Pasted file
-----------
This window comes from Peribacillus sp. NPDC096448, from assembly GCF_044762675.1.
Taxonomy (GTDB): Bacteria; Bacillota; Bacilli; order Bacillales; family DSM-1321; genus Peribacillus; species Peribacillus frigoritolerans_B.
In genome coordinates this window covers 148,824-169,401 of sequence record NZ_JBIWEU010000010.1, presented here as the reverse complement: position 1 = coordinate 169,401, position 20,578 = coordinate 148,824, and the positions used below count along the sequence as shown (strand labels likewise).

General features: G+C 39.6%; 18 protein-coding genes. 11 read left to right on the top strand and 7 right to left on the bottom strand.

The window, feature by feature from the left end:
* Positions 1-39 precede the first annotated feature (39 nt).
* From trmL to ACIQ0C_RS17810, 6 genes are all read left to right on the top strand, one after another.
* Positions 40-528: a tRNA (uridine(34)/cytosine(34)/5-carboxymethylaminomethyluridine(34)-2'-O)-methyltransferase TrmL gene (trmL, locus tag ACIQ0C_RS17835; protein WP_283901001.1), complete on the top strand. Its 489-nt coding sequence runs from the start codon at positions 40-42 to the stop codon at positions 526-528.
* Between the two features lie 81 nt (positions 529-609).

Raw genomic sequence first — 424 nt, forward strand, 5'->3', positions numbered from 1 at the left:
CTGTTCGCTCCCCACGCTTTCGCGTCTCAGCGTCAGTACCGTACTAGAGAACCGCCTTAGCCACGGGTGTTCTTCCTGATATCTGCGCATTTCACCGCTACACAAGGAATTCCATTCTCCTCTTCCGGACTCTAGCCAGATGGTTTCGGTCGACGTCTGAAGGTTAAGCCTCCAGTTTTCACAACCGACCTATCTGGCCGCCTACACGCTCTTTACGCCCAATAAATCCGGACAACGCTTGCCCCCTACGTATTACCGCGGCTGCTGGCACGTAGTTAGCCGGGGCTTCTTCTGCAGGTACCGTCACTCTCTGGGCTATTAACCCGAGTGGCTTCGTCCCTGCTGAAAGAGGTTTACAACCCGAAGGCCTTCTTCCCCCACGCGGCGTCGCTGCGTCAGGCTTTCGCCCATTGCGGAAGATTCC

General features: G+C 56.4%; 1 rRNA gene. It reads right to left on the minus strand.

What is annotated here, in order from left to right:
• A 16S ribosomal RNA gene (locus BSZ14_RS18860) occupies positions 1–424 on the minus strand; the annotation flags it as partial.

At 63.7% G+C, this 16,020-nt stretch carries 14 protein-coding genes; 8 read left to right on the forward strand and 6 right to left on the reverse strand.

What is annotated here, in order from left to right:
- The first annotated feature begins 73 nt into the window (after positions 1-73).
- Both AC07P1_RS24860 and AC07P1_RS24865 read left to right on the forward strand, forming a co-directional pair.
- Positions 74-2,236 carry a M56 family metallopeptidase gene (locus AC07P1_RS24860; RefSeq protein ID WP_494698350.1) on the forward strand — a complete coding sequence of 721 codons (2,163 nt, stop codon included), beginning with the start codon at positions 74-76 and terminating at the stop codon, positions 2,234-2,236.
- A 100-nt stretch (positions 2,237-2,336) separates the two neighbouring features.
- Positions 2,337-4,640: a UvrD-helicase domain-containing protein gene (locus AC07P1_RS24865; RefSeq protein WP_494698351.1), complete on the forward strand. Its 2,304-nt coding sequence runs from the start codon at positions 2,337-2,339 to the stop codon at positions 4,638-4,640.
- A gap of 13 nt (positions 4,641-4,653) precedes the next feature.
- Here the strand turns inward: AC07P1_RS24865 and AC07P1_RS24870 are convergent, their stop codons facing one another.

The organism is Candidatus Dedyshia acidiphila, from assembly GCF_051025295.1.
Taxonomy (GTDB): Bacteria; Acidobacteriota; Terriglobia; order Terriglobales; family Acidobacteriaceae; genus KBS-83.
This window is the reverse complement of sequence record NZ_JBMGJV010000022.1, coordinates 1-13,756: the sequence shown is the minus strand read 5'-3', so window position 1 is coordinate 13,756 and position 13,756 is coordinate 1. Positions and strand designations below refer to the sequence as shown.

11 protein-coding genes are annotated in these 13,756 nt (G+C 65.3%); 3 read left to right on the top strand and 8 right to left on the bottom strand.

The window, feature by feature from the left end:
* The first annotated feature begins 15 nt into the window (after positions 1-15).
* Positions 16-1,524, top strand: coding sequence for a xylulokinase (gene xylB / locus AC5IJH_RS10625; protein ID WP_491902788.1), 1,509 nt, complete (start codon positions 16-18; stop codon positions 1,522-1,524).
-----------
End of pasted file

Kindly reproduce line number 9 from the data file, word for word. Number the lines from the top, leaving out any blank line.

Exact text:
* Between the two features lie 81 nt (positions 529-609).